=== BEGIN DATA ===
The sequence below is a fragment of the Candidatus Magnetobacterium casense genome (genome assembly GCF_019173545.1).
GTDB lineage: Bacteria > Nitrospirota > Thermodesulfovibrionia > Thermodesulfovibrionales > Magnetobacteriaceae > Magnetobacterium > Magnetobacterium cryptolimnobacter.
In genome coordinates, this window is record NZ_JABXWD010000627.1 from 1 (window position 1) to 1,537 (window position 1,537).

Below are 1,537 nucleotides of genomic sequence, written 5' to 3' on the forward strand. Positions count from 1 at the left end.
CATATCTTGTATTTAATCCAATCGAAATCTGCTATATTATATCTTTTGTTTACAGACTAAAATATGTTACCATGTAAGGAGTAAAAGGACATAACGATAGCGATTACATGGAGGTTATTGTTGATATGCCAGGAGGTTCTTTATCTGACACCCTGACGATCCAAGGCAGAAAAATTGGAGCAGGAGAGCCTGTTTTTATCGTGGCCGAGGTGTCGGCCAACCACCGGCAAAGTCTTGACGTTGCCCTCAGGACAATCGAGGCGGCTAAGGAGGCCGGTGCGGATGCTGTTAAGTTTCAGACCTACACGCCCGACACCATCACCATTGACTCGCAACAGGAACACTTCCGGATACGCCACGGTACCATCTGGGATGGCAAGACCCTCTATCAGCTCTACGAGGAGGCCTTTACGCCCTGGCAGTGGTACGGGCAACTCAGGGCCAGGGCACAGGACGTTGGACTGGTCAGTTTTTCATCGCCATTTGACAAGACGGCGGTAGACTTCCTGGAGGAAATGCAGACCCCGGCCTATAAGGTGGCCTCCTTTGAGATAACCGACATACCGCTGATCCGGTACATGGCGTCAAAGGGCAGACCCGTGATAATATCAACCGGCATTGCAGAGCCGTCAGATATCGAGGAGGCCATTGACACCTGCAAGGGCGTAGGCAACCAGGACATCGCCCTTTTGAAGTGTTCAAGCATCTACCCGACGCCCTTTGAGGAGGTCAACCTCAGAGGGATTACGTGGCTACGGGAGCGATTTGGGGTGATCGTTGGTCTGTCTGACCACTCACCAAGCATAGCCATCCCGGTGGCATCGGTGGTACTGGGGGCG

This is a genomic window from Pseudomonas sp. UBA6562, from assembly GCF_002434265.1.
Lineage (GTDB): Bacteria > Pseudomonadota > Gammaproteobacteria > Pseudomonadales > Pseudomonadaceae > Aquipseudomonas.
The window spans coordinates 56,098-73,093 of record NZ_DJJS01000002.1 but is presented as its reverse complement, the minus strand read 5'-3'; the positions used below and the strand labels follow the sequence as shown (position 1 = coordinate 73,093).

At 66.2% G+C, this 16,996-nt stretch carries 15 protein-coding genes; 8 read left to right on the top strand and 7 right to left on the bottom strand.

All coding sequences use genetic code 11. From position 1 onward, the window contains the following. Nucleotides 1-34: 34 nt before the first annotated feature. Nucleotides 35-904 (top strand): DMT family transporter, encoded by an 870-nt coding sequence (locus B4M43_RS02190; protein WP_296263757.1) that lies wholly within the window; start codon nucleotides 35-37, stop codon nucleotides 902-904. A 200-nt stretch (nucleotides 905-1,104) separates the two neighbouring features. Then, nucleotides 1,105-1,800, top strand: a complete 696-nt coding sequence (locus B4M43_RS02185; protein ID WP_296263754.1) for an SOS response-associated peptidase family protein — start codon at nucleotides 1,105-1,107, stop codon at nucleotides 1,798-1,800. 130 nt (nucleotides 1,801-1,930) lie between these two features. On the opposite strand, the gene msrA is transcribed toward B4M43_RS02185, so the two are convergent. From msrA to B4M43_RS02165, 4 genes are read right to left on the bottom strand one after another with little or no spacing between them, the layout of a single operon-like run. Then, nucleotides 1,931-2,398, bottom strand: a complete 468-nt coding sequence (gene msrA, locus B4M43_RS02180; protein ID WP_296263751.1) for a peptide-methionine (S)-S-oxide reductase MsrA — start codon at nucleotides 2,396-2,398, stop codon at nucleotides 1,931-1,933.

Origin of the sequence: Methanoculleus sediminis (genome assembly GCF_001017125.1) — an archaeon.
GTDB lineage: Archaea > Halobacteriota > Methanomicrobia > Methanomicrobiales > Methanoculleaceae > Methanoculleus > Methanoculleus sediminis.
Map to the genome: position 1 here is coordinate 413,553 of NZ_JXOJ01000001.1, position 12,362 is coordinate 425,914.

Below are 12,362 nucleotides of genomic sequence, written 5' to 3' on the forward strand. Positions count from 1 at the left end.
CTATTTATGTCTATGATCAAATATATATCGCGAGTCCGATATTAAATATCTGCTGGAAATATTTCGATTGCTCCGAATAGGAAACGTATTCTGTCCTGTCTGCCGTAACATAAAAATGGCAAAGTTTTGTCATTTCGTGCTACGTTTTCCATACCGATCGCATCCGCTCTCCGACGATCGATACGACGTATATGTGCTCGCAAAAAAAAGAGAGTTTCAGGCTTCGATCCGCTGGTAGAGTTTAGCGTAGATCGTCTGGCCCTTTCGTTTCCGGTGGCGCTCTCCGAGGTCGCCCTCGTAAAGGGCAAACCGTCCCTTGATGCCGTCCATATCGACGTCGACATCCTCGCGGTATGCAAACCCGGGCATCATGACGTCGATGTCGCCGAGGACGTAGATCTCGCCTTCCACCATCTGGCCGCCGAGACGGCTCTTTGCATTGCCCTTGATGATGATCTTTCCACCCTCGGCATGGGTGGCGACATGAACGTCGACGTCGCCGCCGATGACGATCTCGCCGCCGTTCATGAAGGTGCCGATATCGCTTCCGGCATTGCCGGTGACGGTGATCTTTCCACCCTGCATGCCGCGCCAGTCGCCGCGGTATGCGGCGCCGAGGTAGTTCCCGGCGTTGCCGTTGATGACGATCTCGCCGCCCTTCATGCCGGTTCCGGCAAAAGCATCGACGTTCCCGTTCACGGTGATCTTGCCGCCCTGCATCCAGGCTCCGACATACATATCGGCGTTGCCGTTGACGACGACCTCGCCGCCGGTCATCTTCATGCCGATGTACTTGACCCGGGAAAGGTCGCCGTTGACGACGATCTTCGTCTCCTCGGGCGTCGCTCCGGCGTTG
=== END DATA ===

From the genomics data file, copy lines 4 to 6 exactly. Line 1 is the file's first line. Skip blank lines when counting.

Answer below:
Below are 1,537 nucleotides of genomic sequence, written 5' to 3' on the forward strand. Positions count from 1 at the left end.
CATATCTTGTATTTAATCCAATCGAAATCTGCTATATTATATCTTTTGTTTACAGACTAAAATATGTTACCATGTAAGGAGTAAAAGGACATAACGATAGCGATTACATGGAGGTTATTGTTGATATGCCAGGAGGTTCTTTATCTGACACCCTGACGATCCAAGGCAGAAAAATTGGAGCAGGAGAGCCTGTTTTTATCGTGGCCGAGGTGTCGGCCAACCACCGGCAAAGTCTTGACGTTGCCCTCAGGACAATCGAGGCGGCTAAGGAGGCCGGTGCGGATGCTGTTAAGTTTCAGACCTACACGCCCGACACCATCACCATTGACTCGCAACAGGAACACTTCCGGATACGCCACGGTACCATCTGGGATGGCAAGACCCTCTATCAGCTCTACGAGGAGGCCTTTACGCCCTGGCAGTGGTACGGGCAACTCAGGGCCAGGGCACAGGACGTTGGACTGGTCAGTTTTTCATCGCCATTTGACAAGACGGCGGTAGACTTCCTGGAGGAAATGCAGACCCCGGCCTATAAGGTGGCCTCCTTTGAGATAACCGACATACCGCTGATCCGGTACATGGCGTCAAAGGGCAGACCCGTGATAATATCAACCGGCATTGCAGAGCCGTCAGATATCGAGGAGGCCATTGACACCTGCAAGGGCGTAGGCAACCAGGACATCGCCCTTTTGAAGTGTTCAAGCATCTACCCGACGCCCTTTGAGGAGGTCAACCTCAGAGGGATTACGTGGCTACGGGAGCGATTTGGGGTGATCGTTGGTCTGTCTGACCACTCACCAAGCATAGCCATCCCGGTGGCATCGGTGGTACTGGGGGCG

This is a genomic window from Pseudomonas sp. UBA6562, from assembly GCF_002434265.1.